[Current Topics of Neurorehabilitation.]

[Current Topics of Neurorehabilitation.]

No Shinkei Geka. 2013 Aug; 41(8): 663-668
Fujiwara T, Liu M

HubMed – rehab

Boerhaave’s syndrome in a tracheoesophageal speaker: report of a case.

Surg Today. 2013 Aug 2;
Kanzaki R, Yano M, Motoori M, Kishi K, Miyashiro I, Yoshino K, Tomita Y, Ishikawa O

Boerhaave’s syndrome is still associated with a high mortality rate and remains a therapeutic challenge. Pharyngo-laryngo-esophagectomy is performed as the standard treatment for advanced hypopharyngeal cancer and tracheoesophageal speech is an option for esophageal speech rehabilitation. We report what, to our knowledge, is the first case of Boerhaave’s syndrome developing in a tracheoesophageal speaker. HubMed – rehab

Electromyographic characteristics of gait impairment in cervical spondylotic myelopathy.

Eur Spine J. 2013 Aug 2;
Malone A, Meldrum D, Gleeson J, Bolger C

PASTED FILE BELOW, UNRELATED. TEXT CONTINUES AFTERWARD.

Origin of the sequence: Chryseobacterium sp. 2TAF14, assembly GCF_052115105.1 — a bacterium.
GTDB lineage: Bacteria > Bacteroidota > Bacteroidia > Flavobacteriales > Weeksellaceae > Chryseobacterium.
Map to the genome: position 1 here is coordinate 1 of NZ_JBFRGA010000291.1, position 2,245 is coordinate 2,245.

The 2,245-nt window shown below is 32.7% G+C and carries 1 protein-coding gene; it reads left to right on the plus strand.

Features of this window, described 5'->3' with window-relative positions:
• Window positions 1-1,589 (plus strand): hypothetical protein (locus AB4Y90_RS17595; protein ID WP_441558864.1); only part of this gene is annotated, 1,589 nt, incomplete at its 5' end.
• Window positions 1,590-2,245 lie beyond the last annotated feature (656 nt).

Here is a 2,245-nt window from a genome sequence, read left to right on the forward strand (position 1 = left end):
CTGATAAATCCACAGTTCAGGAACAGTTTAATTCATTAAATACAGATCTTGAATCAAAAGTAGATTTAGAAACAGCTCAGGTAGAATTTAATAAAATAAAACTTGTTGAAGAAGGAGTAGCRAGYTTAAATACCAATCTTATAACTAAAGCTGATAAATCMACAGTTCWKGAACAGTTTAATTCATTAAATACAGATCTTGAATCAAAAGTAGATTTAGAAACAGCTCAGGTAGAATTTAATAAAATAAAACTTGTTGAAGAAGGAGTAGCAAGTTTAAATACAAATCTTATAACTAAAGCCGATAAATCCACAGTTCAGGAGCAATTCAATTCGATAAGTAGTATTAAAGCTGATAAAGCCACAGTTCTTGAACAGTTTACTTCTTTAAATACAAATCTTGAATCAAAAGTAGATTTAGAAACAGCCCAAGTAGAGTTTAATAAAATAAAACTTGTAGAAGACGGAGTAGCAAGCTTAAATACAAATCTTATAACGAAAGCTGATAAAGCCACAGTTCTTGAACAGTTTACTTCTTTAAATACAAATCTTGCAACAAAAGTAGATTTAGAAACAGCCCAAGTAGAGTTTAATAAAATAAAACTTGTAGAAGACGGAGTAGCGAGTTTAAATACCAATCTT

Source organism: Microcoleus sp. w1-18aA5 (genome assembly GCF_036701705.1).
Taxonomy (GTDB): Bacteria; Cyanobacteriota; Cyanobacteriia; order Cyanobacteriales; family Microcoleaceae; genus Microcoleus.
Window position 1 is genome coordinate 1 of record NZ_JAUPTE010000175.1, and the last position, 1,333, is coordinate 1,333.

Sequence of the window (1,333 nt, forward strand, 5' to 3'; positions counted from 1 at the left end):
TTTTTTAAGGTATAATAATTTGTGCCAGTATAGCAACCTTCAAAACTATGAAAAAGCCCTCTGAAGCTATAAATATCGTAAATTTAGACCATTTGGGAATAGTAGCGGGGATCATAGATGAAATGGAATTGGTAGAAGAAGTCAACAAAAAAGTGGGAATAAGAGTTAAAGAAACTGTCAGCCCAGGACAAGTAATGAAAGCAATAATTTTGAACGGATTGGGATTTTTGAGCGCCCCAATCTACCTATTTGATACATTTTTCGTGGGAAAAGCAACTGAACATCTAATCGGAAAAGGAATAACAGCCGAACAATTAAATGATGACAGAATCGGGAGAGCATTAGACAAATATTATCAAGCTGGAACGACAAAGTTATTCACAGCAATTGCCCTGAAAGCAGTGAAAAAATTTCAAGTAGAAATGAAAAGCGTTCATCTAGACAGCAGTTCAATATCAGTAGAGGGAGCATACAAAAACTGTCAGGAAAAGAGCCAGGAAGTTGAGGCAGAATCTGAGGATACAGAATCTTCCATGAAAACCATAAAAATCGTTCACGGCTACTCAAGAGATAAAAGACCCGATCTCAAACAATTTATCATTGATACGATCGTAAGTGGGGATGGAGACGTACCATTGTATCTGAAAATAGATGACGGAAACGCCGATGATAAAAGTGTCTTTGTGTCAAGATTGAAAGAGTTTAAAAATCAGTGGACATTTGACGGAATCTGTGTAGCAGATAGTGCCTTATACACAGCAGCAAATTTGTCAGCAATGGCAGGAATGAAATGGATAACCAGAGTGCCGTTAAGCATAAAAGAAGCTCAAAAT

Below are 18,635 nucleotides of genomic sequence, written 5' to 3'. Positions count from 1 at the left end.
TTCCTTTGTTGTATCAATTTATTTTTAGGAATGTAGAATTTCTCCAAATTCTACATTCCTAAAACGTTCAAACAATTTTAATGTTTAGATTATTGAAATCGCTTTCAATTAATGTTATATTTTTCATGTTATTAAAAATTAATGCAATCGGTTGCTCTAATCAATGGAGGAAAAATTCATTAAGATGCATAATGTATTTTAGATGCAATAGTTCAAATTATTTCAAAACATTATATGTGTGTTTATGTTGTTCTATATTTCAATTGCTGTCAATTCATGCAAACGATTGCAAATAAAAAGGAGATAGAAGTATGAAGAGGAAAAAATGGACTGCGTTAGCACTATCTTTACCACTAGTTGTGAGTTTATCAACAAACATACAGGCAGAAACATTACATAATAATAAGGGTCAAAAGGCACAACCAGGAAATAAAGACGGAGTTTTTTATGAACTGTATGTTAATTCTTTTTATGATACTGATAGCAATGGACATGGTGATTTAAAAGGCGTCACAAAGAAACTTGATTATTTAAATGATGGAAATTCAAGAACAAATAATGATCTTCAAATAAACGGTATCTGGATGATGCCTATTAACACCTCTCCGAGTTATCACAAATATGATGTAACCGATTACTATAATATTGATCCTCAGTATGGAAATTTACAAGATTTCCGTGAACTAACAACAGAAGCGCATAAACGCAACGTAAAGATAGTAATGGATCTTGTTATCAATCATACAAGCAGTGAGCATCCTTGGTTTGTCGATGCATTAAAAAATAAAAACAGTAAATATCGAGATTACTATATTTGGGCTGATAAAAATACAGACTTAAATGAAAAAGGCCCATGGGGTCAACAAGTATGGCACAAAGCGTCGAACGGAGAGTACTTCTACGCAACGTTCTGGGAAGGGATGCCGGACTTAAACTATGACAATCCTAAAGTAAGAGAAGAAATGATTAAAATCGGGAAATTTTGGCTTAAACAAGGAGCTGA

Gait impairment in cervical spondylotic myelopathy (CSM) is characterised by a number of kinematic and kinetic abnormalities. Surface electromyography (EMG) can evaluate the contributions of individual muscles to a movement pattern and provide insight into the underlying impairments that characterise an abnormal gait. This study aimed to analyse EMG signals from major lower limb muscles in people with CSM and healthy controls during gait.Sixteen people with radiologically confirmed CSM and 16 matched healthy controls participated in gait analysis. Surface EMG was recorded during walking from four lower limb muscles bilaterally. The timing of muscle activation, relative amplitudes of each burst of activity and baseline activation during gait, and the muscles’ responses to lengthening as a measure of spasticity were compared using previously validated methods of EMG analysis.Compared to healthy controls, people with CSM had prolonged duration of activation of biceps femoris (12.5 % longer) and tibialis anterior (12.4 %), prolonged co-activation of rectus femoris and biceps femoris (5.14 %), and impaired scaling of the amplitude of rectus femoris and biceps femoris. Muscle activation in response to lengthening was similar between groups.The results provide evidence for paresis as a contributory factor to gait impairment in CSM, indicated by impaired amplitude and the need for proximal co-activation to compensate for lack of distal power generation. Poor proprioception may have contributed to prolonged activation of tibialis anterior. Analysis of muscle responses to lengthening suggested that spasticity was not an important contributor. These findings have implications for the assessment and rehabilitation of gait impairment in CSM. HubMed – rehab